Notice that there are six items under Lab Data that affect your performance score in PSI. If you want to gain a higher score, you need to know which metric weighs the most when it comes to computing page speed.
Below, we’ll take a closer look at a few metrics and see how you can improve them.
Largest Contentful Paint (LCP)
LCP measures the time it takes for the largest above the fold content component to load. That doesn’t include items that appear only when a user taps the screen or scrolls down. Your LCP needs to occur within 2.5 seconds for a good first impression and score.
If you want to improve the LCP, optimize your images for site speed. It’s one of the top practices for great website design. Check out our other tips for web design here.
First Contentful Paint (FCP)
FCP checks the time it takes a browser to visualize the first piece of Document Object Model (DOM) content on a page. For example, your company logo or the loading animation will trigger the FCP. If you want a good score, make sure your FCP occurs under 2 seconds.
To improve, try upgrading your hosting plan to improve website performance.
Total Blocking Time (TBT)
TBT is how long it takes Long Tasks to blog the main thread and affects page usability. In other words, it’s how long unresponsive your page is before it becomes interactive. A longer TBT is a bad sign. You can fix it by preloading critical assets or splitting code.
6. Other Lab Metrics to Improve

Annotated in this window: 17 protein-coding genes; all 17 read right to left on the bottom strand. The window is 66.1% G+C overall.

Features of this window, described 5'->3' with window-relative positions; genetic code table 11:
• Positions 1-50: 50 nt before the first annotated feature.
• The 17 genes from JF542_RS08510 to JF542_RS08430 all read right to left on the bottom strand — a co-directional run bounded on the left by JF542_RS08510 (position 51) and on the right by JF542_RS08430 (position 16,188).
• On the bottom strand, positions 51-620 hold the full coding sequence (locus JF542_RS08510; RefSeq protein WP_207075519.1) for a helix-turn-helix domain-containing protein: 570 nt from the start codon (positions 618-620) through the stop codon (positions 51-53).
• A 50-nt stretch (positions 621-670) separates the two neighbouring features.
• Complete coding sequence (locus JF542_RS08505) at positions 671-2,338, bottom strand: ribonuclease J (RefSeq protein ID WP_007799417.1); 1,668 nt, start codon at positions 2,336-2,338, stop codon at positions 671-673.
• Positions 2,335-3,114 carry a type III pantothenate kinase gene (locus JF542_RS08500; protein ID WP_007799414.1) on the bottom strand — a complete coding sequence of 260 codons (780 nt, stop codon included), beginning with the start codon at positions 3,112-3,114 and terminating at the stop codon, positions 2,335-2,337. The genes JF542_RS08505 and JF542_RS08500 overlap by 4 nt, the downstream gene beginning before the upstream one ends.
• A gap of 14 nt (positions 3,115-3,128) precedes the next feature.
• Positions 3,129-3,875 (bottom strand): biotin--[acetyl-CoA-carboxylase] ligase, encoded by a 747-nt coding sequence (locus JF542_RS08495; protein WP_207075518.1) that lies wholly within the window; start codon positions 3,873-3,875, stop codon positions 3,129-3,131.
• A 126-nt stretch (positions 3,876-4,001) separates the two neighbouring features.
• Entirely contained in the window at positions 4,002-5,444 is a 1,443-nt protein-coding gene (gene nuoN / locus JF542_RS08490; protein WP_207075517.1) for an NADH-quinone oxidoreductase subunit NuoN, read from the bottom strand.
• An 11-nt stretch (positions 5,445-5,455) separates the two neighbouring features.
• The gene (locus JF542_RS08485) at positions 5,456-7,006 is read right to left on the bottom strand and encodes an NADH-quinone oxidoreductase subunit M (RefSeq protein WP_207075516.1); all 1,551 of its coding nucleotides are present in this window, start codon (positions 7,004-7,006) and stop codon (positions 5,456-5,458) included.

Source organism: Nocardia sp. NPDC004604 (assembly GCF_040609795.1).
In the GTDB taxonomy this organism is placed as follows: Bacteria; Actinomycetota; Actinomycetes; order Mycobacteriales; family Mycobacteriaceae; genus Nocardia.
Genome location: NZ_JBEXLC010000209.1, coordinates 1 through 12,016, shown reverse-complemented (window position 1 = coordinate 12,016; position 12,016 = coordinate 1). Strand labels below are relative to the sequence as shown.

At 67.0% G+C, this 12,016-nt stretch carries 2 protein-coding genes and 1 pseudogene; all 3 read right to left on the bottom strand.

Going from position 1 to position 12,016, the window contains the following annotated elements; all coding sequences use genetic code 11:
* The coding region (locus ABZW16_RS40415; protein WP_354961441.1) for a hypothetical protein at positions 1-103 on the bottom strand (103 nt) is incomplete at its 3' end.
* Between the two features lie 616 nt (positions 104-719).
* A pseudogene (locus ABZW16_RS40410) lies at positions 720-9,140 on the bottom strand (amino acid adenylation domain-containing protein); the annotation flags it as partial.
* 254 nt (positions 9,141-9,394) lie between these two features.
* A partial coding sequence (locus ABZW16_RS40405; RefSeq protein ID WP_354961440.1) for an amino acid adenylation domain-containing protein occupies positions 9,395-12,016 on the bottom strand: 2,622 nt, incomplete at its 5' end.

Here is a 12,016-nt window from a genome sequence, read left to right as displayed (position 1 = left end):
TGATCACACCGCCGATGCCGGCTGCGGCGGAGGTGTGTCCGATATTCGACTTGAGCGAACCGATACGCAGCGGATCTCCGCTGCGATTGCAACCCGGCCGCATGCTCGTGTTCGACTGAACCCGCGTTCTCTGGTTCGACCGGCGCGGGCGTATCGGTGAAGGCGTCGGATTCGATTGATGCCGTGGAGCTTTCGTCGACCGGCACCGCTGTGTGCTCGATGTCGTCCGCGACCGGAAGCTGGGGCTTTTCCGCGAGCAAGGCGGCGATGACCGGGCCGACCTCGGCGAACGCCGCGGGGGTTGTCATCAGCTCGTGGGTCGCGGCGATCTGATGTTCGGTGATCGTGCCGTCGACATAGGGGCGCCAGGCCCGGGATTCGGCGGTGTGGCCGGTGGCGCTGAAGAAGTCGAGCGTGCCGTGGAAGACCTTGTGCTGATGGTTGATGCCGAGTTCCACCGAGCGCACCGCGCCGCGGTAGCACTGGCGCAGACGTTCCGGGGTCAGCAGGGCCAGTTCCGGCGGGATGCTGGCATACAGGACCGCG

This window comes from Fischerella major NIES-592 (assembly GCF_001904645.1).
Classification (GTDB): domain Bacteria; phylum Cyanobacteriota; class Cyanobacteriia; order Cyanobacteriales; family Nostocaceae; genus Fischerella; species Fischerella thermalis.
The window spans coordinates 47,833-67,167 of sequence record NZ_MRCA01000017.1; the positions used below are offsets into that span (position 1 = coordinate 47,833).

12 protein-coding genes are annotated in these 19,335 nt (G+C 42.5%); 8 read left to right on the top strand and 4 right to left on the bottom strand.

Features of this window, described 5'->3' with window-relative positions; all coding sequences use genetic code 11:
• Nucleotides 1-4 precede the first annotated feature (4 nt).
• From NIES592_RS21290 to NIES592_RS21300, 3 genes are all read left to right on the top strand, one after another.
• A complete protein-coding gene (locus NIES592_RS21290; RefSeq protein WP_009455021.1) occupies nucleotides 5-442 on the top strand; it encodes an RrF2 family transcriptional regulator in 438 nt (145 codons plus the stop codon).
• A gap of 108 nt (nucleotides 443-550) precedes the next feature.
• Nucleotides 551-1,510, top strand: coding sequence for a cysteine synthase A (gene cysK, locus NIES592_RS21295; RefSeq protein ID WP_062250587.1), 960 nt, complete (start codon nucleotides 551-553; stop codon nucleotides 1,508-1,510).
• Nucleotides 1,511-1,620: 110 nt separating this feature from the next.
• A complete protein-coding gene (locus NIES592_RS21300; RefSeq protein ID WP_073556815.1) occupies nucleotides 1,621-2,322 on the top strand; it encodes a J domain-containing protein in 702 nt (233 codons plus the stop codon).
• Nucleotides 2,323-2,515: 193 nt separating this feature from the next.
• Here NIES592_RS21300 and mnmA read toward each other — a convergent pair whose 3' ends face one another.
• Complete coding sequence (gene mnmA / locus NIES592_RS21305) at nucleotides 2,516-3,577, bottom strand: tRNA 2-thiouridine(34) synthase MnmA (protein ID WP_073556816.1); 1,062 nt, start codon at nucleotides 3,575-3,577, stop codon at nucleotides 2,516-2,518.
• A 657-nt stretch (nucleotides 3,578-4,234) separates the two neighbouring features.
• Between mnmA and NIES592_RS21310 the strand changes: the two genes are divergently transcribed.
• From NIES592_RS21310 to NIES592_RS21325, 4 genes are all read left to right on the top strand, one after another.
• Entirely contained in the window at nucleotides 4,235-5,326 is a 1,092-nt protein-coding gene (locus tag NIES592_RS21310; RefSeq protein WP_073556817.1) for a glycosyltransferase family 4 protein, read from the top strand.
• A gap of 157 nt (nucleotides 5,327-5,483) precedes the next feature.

Let’s discuss the other metrics under the Lab Data that you need to improve on and how you’ll improve them.
Time to Interactive (TTI)
TTI is like TBT in that it measures the time it takes for a page to become interactive after a user arrives on it. However, TTI focuses on the “when,” while TBT focuses on “how seriously” page interactivity was. TBT also focuses on the effects of long tasks on the page.
Speed index measures how fast content gets displayed during page load. It’s a broader and more abstract element compared to the others. If you want to improve the Speed Index, doing the techniques to fix other metrics will also boost it.
Cumulative Layout Shift (CLS)
CLS measures content that shifts without user input or warning. It can occur when an ad inserts itself over a button the user was trying to click, which can be annoying.
The fix is to optimize your web fonts and to avoid inserting ads/content above other content.
7. What Other Page Speed Checker Can I Use as a Google PSI Alternative?
Do you want to double-check your page speed with other platforms? You can go to GTmetrix and WebPageTest to double- or even triple-check your page speed. GTmetrix uses scores from PageSpeed Insights and YSlow.
Don’t worry if your page speed scores don’t match when you test it on the different platforms. These numbers can be quite arbitrary.
We know that you want to avoid reduced conversion rates and traffic loss from a slow-loading page. However, again, don’t focus too much on the scores from each tool. Most of your visitors won’t be looking at your page load speed score or counting the milliseconds it takes to load.
The important thing is that you ensure the perceived page speed.
Score Higher on Google PageSpeed Insights
That ends our Page Speed 101 guide.
Now, you know a little more about Google PSI and why your page speed matters. Do you want to see more helpful guides on improving your website? Check out our other blog posts for more on boosting your website.
Do you have questions about Google PageSpeed Insights? Do you want to see how we can help you improve your PSI score? Reach out to us today!